If you’re coming down to Disneyland by plane, you’ll want to get up nice and early to make sure your flight goes smoothly. My husband Andrew and I got up at about 7:30 on Wednesday morning for our 11:10 flight to Los Angeles, California (LAX). We arrived at the airport a little after 9:00 AM. When you arrive at the airport, you’ll need to go through customs after you check in your bags and get your boarding pass, but the American side of the airport is self-contained and has its own screening area, so it moves fairly quickly.
There were loads of kids and parents on the plane with us to LAX, most of whom were coming to Disneyland as well! The atmosphere was very positive the whole way and as we flew Air Canada, there were loads of entertainment options on the seat-back TVs to keep everyone happy and occupied during the 3-hour flight from YYC to LAX.
When we arrived at LAX, it was very easy and straightforward to get our luggage. Every hour on the hour, a huge coach bus called the Disneyland Express arrives outside the baggage area. It’s very easy to spot as it’s covered in fun Disney characters, and you’ll notice the lineup to get on right away! It stops at all the hotels in Disneyland if you are staying on or near the park. It takes anywhere between 1-2 hours to get to the park from Los Angeles, depending on the traffic, so make sure to stop at the bathroom in the airport!
Check-in was quick and seamless. One of the first things you’ll notice upon entering your hotel is that the staff is unbelievably friendly and accommodating – it’s all a part of the Disney magic. Everything from your taps to your bed linens are themed, but I found the decor at the Disneyland Hotel to be very modern and understated, which made it easy to relax and get comfortable in the room. There’s free WiFi, basic cable and loads of interesting information about the park in every room. If you have little ones, you’ll love the Disney-only channels on the TV – there’s a princess bedtime story channel, music channels which sync to the fireworks and World of Color shows every night (if you can see them from your window,) and a couple of information channels which should help you with planning your day.
There are three hub areas at what you and I would think of as Disneyland – Downtown Disney, Disneyland Park, and Disneyland California Adventure.
Downtown Disney lies outside of the parks, and therefore you don’t have to pay any kind of fee to hang out there. It’s primarily retail and restaurants, but there are some very cool shopping options besides the many Disney-branded stores that line the street, including Sephora and Fossil. There’s also an Alamo Rent-a-Car in case you would like to leave the park at any time to explore. Don’t miss World of Disney, an absolutely massive Disney store full to the brim with an incredible assortment of toys, clothing and keepsakes.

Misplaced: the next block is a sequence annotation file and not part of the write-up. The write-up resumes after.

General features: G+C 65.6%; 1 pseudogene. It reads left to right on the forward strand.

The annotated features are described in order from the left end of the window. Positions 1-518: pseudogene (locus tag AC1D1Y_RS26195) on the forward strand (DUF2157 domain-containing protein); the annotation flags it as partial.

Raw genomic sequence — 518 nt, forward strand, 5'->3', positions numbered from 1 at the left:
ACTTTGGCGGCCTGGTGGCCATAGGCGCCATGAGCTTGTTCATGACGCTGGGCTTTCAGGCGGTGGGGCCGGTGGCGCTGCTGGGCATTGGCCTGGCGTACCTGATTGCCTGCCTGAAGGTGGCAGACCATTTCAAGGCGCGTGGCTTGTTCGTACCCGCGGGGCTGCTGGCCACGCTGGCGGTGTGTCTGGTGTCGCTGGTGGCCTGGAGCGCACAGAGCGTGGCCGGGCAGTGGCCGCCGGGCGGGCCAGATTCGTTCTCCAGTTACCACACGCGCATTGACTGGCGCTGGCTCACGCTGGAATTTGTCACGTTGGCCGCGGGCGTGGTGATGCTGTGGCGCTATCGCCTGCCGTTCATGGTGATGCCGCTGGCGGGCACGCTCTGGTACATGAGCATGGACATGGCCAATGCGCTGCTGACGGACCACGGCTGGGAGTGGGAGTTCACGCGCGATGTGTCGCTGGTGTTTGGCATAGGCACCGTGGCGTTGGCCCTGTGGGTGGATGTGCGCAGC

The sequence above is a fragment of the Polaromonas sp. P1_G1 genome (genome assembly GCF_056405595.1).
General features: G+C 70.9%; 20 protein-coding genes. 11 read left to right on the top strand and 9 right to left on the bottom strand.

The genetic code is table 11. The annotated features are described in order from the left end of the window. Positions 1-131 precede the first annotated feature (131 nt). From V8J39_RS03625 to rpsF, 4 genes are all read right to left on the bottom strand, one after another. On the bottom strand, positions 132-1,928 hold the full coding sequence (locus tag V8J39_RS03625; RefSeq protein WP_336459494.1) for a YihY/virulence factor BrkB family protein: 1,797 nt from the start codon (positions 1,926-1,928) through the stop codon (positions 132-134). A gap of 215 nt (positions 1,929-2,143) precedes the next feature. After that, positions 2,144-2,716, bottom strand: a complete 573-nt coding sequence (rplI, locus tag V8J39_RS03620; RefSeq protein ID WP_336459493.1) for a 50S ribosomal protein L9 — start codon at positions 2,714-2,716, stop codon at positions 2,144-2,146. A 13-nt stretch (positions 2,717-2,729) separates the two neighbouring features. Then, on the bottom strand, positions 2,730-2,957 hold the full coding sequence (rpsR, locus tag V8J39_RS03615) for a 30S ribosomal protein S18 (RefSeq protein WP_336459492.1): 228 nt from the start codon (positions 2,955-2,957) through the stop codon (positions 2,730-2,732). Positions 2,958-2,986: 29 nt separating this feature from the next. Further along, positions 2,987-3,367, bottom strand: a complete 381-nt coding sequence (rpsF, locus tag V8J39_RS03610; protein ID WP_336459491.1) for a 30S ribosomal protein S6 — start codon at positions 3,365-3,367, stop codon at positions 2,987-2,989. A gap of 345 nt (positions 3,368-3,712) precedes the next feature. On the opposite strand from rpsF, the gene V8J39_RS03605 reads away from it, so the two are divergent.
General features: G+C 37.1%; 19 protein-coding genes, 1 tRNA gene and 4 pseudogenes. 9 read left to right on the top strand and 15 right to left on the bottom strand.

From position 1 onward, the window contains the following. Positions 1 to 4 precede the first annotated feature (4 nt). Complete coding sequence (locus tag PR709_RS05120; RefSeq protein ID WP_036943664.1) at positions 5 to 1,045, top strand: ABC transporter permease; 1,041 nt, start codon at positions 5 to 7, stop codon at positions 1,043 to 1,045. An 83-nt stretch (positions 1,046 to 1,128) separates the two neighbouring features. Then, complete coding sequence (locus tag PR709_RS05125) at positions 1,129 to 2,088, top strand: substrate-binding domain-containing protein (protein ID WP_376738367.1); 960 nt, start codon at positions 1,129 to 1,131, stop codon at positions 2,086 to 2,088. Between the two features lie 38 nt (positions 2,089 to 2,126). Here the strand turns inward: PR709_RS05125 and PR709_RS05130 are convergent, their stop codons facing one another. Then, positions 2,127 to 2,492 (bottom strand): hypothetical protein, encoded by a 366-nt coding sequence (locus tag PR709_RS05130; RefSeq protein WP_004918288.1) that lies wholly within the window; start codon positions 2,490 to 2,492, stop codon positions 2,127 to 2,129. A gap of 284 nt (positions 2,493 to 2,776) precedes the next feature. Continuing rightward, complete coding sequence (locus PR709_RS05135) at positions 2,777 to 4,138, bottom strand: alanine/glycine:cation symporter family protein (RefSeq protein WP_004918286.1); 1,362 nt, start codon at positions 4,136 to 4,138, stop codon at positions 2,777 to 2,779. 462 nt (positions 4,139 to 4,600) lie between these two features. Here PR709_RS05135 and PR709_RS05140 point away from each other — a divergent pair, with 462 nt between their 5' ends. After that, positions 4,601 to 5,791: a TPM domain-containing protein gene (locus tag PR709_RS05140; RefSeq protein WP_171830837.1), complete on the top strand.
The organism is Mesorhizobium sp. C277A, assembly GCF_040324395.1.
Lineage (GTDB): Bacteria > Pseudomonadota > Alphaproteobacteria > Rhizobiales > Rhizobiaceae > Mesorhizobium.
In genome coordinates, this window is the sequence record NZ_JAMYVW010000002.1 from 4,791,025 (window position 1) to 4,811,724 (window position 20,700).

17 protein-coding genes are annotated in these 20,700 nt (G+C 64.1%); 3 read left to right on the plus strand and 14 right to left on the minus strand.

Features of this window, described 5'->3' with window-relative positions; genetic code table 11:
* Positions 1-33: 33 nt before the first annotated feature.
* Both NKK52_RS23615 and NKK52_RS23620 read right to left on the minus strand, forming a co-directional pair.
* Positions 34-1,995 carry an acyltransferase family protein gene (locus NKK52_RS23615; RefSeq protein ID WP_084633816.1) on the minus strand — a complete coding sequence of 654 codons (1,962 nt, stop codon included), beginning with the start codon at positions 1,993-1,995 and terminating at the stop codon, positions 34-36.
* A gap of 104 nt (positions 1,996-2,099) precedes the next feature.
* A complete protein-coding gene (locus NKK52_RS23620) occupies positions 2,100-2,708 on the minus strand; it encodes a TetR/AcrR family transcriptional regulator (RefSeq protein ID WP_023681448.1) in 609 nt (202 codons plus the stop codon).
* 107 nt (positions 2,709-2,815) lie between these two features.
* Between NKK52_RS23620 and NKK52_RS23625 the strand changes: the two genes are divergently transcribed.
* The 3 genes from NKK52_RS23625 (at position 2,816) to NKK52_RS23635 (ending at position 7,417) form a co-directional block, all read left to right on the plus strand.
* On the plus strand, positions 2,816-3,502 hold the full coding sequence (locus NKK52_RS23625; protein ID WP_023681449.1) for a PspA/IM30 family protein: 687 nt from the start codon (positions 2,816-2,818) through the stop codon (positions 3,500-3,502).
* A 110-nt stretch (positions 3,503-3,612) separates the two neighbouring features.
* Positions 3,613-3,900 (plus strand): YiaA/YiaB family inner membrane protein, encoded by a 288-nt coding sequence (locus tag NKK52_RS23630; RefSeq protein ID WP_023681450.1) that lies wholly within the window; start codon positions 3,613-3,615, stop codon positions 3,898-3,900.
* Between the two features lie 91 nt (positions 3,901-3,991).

Disney California Adventure is a fairly new park which had a massive relaunch last year. It is now home to Cars Land, A Bug’s Land, and Hollywood Land, and has more of a Pixar flavour to it than Disneyland Park does. Because Cars Land is very new, it is almost always packed – consider coming later in the evening to check out the rides.
Disneyland Park is really the first thing that pops into your head when you think about the resort. It features the Sleeping Beauty castle and many of the more iconic rides, such as Pirates of the Caribbean, the Indiana Jones Adventure, It’s a Small World, Dumbo the Flying Elephant, the Mad Tea Party teacup ride, and many more.
Disneyland Park is divided into sections based on theme. We visited these last night:
- Main Street USA, the 1900s-themed entrance to the park;
- Fantasyland, which features many of the more child-friendly, classic rides and is themed as a fairytale kingdom;
- Tomorrowland, which has interactive and “futuristic” rides like Star Tours (a Star Wars ride) and Space Mountain and has a sci-fi flavour;
- Adventureland, which has the Jungle Cruise and Indiana Jones Adventure and is themed to feel “exotic” and jungle-like;
- New Orleans Square, which features attractions, restaurants and retail, as well as Pirates of the Caribbean and the Haunted Mansion.
My husband likes rides a lot more than I do, but we found all of these rides to be really good fun for both of us. The Jungle Cruise (dressed up for the holidays as the Jingle Cruise) is a good introduction to the park and is a boat ride with a skipper who cracks cheesy jokes throughout, even if it shows its age with the animatronic African tribesmen that you see along the way. The Indiana Jones Adventure was incredibly fun and beautifully themed with every possible iconic image from the original trilogy, from the beginning of the line to get in until you leave. It’s very bouncy and fun, so I would recommend slightly older riders for this one – ask the Cast Member in charge of the ride for guidance. The Pirates of the Caribbean was beyond my wildest expectations and is mostly about the absolutely gob-smacking visual experience; it’s a very gentle ride, but has lots of skeletons and other scary images which might not be suitable for very young riders.
I want to stress here that even if you have a very young child, there is more than enough to keep them entertained even without rides. Every foot of the park is beautiful; everything is themed and detailed to look absolutely magical. Disney characters roam the park to give hugs and high-fives, and the themed streets are enough to keep everyone absolutely enchanted. If you haven’t been to Disneyland Park before, it is hard to describe the atmosphere and level of detail that exists here – you simply have to come see it for yourself!